Author + information
- Received June 14, 2017
- Revision received August 1, 2017
- Accepted August 3, 2017
- Published online October 30, 2017.
- Augusto Di Castelnuovo, MSc, PhDa,∗ (, )
- Simona Costanzo, MSc, PhDa,
- Marialaura Bonaccio, MA, PhDa,
- Livia Rago, MDb,
- Amalia De Curtis, BSca,
- Mariarosaria Persichillo, MSca,
- Francesca Bracone, MScb,
- Marco Olivieri, BScb,
- Chiara Cerletti, PhDa,
- Maria Benedetta Donati, MD, PhDa,
- Giovanni de Gaetano, MD, PhDa,
- Licia Iacoviello, MD, PhDa,c,
- on behalf of the Moli-sani Investigators
- aDepartment of Epidemiology and Prevention, IRCCS Istituto Neurologico Mediterraneo NEUROMED, Pozzilli, Italy
- bEpicomed Research, Campobasso, Italy
- cDepartment of Medicine and Surgery, University of Insubria, Varese, Italy
- ↵∗Address for correspondence:
Dr. Augusto Di Castelnuovo, Laboratory of Molecular and Nutritional Epidemiology, Department of Epidemiology and Prevention, IRCCS Istituto Neurologico Mediterraneo NEUROMED, Via dell’Elettronica, 86077 Pozzilli (Isernia), Italy.
Objectives The aim of this study was to assess the hypothesis that alcohol consumption is associated with onset of atrial fibrillation (AF) and/or heart failure (HF).
Background The connection between ethanol intake and AF or HF remains controversial.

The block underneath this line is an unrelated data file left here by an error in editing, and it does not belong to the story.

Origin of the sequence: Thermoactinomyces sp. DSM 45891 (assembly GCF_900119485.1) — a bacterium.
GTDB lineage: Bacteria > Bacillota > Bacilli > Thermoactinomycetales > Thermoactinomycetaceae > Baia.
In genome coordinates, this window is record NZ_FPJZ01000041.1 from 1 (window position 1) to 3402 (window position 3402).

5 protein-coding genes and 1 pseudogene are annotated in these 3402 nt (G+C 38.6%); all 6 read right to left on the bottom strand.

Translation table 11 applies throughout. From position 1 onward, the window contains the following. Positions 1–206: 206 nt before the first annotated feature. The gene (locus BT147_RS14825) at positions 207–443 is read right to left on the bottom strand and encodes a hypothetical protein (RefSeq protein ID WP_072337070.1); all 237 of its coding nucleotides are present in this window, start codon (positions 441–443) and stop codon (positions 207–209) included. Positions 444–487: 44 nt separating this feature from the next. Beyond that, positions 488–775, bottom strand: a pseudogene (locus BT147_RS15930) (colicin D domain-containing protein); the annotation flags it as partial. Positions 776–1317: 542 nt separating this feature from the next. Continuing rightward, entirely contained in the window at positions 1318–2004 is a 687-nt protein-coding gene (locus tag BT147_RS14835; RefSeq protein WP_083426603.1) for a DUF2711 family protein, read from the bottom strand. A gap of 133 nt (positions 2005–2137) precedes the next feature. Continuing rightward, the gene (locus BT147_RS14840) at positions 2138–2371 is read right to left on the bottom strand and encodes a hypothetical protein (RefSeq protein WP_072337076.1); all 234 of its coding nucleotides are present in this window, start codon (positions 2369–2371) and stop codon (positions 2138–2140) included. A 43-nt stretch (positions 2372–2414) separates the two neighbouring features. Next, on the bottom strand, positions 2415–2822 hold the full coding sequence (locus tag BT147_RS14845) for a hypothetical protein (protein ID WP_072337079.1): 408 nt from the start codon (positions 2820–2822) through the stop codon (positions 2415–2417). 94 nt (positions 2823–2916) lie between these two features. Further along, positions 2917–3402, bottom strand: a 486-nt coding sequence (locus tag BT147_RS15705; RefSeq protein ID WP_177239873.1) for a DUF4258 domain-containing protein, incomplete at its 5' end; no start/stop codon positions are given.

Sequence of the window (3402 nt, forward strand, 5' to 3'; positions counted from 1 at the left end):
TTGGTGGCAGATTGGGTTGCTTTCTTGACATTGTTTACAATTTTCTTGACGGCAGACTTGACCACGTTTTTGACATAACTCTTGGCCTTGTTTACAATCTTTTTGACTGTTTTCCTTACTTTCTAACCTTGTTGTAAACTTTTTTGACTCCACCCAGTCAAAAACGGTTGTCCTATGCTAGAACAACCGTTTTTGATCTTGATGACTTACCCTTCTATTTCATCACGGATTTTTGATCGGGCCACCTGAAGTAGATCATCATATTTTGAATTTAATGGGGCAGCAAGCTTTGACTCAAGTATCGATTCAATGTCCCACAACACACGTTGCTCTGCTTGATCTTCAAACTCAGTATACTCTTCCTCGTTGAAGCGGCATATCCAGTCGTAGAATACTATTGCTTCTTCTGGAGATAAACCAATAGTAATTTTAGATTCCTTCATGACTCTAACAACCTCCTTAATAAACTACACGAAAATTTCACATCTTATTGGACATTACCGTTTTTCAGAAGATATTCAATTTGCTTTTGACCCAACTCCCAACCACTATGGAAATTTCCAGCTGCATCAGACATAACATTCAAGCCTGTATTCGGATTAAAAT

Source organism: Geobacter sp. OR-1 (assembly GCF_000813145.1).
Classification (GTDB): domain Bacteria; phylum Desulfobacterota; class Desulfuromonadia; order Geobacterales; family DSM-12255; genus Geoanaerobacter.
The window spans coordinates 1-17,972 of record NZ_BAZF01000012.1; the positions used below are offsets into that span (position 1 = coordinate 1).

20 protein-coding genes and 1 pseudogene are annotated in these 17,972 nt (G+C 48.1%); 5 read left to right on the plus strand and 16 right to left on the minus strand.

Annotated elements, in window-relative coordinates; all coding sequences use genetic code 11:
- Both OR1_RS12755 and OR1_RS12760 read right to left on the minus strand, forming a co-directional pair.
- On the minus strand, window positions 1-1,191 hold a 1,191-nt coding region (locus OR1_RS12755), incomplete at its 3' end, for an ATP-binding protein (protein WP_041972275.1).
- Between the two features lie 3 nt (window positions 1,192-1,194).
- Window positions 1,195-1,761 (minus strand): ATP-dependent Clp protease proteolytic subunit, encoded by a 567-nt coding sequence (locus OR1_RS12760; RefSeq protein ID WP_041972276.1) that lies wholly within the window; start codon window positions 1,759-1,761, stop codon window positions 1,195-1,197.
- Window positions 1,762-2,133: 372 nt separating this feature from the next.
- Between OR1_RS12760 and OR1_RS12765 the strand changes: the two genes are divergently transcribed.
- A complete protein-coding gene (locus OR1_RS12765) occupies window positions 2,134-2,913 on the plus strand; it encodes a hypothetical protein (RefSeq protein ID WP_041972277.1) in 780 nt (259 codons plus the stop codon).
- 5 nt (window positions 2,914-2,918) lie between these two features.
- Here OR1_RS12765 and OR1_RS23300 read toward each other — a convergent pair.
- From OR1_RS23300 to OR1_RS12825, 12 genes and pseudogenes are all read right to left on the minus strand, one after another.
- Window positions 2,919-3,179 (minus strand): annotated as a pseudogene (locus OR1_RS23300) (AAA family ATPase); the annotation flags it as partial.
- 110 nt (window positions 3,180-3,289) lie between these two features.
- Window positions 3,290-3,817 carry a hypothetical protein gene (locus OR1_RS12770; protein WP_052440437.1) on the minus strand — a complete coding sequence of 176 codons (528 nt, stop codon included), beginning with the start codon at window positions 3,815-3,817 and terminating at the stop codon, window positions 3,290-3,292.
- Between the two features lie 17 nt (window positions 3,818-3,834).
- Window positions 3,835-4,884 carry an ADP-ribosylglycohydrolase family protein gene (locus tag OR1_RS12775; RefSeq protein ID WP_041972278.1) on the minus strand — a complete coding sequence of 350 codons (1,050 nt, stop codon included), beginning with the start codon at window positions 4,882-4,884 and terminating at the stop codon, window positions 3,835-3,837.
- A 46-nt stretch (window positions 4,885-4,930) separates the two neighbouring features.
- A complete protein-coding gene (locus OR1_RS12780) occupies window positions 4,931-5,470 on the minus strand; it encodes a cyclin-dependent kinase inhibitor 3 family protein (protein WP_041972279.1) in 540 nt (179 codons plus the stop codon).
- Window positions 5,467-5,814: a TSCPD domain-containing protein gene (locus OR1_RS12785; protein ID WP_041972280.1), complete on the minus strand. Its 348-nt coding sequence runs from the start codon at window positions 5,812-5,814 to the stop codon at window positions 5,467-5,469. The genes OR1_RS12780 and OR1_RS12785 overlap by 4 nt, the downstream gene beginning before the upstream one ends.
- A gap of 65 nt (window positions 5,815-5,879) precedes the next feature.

Methods The study population was 22,824 AF- or HF-free subjects (48% men, age ≥35 years) randomly recruited from the general population included in the Moli-sani study, for whom complete data on HF, AF, and alcohol consumption were available. The cohort was followed up to December 31, 2015, for a median of 8.2 years (183,912 person-years). Incident cases were identified through linkage to the Molise regional archive of hospital discharges. Hazard ratios were calculated using Cox proportional hazard models and cubic spline regression.
Results A total of 943 incident cases of HF and 554 of AF were identified. In comparison with never drinkers, both former and occasional drinkers showed comparable risk for developing HF. Drinking alcohol in the range of 1 to 4 drinks/day was associated with a lower risk for HF, with a 22% maximum risk reduction at 20 g/day, independent of common confounders. In contrast, no association of alcohol consumption with onset of AF was observed. Very similar results were obtained after restriction of the analyses to regular or only wine drinkers or according to sex, age, social status, or adherence to the Mediterranean diet.
Conclusions Consumption of alcohol in moderation was associated with a lower incidence of HF but not with development of AF.
The enrollment phase of the Moli-sani Project was conducted at the Research Laboratories of the Catholic University in Campobasso, Italy; and supported by research grants from the Pfizer Foundation (Rome, Italy), the Italian Ministry of University and Research (Rome, Italy), Programma Triennale di Ricerca, Decreto 1588, and the Instrumentation Laboratory (Milan, Italy). These funders had no role in study design; collection, analysis, and interpretation of data; manuscript preparation; or the decision to submit the manuscript for publication. The authors have reported that they have no relationships relevant to the contents of this paper to disclose.
- Received June 14, 2017.
- Revision received August 1, 2017.
- Accepted August 3, 2017.
- 2017 American College of Cardiology Foundation